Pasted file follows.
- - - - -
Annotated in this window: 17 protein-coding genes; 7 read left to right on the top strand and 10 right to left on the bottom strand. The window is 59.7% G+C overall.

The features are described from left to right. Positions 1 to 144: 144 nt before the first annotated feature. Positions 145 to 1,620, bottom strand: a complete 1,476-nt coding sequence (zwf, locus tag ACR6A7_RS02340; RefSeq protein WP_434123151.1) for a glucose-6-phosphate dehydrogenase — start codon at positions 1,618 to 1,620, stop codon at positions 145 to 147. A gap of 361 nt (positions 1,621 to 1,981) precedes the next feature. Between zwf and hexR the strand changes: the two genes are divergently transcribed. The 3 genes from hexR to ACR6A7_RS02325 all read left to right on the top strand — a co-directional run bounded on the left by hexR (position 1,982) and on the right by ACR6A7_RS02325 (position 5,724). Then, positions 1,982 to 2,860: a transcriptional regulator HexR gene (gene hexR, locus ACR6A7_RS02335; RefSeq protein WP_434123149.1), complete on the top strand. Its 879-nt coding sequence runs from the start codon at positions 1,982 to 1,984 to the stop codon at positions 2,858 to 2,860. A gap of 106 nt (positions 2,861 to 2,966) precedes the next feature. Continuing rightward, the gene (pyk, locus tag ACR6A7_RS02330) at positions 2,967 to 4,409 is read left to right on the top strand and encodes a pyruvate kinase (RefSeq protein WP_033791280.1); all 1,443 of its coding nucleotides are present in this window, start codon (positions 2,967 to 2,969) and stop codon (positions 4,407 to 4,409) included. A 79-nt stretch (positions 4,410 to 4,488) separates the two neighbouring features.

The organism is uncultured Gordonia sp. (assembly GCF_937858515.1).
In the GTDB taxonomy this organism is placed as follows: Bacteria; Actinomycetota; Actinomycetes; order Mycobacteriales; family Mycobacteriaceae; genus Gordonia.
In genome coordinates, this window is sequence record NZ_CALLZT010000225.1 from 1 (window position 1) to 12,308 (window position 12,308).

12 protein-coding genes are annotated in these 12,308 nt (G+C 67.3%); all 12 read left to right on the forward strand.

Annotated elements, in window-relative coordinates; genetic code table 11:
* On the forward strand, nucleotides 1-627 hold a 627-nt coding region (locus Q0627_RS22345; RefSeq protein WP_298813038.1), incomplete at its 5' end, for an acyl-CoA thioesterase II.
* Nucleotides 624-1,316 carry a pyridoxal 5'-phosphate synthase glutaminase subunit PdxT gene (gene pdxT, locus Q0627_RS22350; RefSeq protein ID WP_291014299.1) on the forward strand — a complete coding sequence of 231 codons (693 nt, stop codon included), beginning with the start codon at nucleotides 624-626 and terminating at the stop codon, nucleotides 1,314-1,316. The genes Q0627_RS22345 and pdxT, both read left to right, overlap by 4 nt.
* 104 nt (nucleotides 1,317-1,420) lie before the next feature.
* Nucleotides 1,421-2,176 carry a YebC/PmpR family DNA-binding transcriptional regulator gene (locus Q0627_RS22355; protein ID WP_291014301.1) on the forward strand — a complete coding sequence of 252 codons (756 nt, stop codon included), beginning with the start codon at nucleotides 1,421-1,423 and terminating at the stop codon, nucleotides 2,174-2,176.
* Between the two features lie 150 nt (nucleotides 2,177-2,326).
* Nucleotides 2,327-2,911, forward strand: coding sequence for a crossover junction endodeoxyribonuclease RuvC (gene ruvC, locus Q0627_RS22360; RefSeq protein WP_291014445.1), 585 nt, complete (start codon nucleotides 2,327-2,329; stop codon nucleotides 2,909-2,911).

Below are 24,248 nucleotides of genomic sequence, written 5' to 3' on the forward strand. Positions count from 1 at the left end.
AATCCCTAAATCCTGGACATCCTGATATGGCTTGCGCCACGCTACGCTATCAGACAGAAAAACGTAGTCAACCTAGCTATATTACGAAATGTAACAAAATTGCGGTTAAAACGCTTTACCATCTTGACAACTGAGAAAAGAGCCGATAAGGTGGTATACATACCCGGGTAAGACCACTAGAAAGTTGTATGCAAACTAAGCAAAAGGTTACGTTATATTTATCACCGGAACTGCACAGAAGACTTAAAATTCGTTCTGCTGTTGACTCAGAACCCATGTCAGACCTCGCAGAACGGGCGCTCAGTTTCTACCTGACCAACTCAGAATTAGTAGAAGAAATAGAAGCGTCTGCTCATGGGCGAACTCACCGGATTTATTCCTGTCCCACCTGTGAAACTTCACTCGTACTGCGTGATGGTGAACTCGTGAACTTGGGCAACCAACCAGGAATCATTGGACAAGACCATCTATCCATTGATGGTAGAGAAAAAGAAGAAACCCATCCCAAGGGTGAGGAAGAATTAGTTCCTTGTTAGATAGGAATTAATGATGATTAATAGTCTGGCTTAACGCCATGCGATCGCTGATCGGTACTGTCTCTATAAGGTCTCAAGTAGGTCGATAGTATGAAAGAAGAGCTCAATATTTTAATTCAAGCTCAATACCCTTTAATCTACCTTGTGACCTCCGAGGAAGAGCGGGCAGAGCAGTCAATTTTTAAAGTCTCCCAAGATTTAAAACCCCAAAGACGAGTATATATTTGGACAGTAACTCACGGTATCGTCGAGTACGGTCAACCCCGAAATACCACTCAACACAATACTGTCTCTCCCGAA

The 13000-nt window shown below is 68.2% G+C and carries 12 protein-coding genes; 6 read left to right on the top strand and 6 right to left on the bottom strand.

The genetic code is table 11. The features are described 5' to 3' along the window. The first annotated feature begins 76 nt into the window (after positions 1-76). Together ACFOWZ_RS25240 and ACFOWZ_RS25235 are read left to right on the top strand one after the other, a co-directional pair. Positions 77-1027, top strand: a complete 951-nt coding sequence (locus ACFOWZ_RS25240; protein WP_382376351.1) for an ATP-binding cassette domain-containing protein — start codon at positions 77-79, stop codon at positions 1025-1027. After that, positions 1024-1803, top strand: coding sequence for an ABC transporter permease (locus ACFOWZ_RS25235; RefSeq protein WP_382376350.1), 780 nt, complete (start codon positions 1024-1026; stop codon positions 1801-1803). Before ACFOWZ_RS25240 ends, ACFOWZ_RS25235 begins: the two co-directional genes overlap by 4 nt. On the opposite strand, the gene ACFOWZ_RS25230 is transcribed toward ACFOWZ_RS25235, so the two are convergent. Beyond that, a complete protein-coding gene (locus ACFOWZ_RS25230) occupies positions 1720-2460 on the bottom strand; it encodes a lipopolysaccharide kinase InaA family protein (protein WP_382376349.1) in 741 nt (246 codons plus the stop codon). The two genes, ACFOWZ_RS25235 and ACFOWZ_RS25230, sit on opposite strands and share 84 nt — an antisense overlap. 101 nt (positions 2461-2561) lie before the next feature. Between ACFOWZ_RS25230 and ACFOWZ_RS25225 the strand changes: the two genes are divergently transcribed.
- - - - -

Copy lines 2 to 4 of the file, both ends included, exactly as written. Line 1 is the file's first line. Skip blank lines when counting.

The features are described from left to right. Positions 1 to 144: 144 nt before the first annotated feature. Positions 145 to 1,620, bottom strand: a complete 1,476-nt coding sequence (zwf, locus tag ACR6A7_RS02340; RefSeq protein WP_434123151.1) for a glucose-6-phosphate dehydrogenase — start codon at positions 1,618 to 1,620, stop codon at positions 145 to 147. A gap of 361 nt (positions 1,621 to 1,981) precedes the next feature. Between zwf and hexR the strand changes: the two genes are divergently transcribed. The 3 genes from hexR to ACR6A7_RS02325 all read left to right on the top strand — a co-directional run bounded on the left by hexR (position 1,982) and on the right by ACR6A7_RS02325 (position 5,724). Then, positions 1,982 to 2,860: a transcriptional regulator HexR gene (gene hexR, locus ACR6A7_RS02335; RefSeq protein WP_434123149.1), complete on the top strand. Its 879-nt coding sequence runs from the start codon at positions 1,982 to 1,984 to the stop codon at positions 2,858 to 2,860. A gap of 106 nt (positions 2,861 to 2,966) precedes the next feature. Continuing rightward, the gene (pyk, locus tag ACR6A7_RS02330) at positions 2,967 to 4,409 is read left to right on the top strand and encodes a pyruvate kinase (RefSeq protein WP_033791280.1); all 1,443 of its coding nucleotides are present in this window, start codon (positions 2,967 to 2,969) and stop codon (positions 4,407 to 4,409) included. A 79-nt stretch (positions 4,410 to 4,488) separates the two neighbouring features.

The organism is uncultured Gordonia sp. (assembly GCF_937858515.1).
In the GTDB taxonomy this organism is placed as follows: Bacteria; Actinomycetota; Actinomycetes; order Mycobacteriales; family Mycobacteriaceae; genus Gordonia.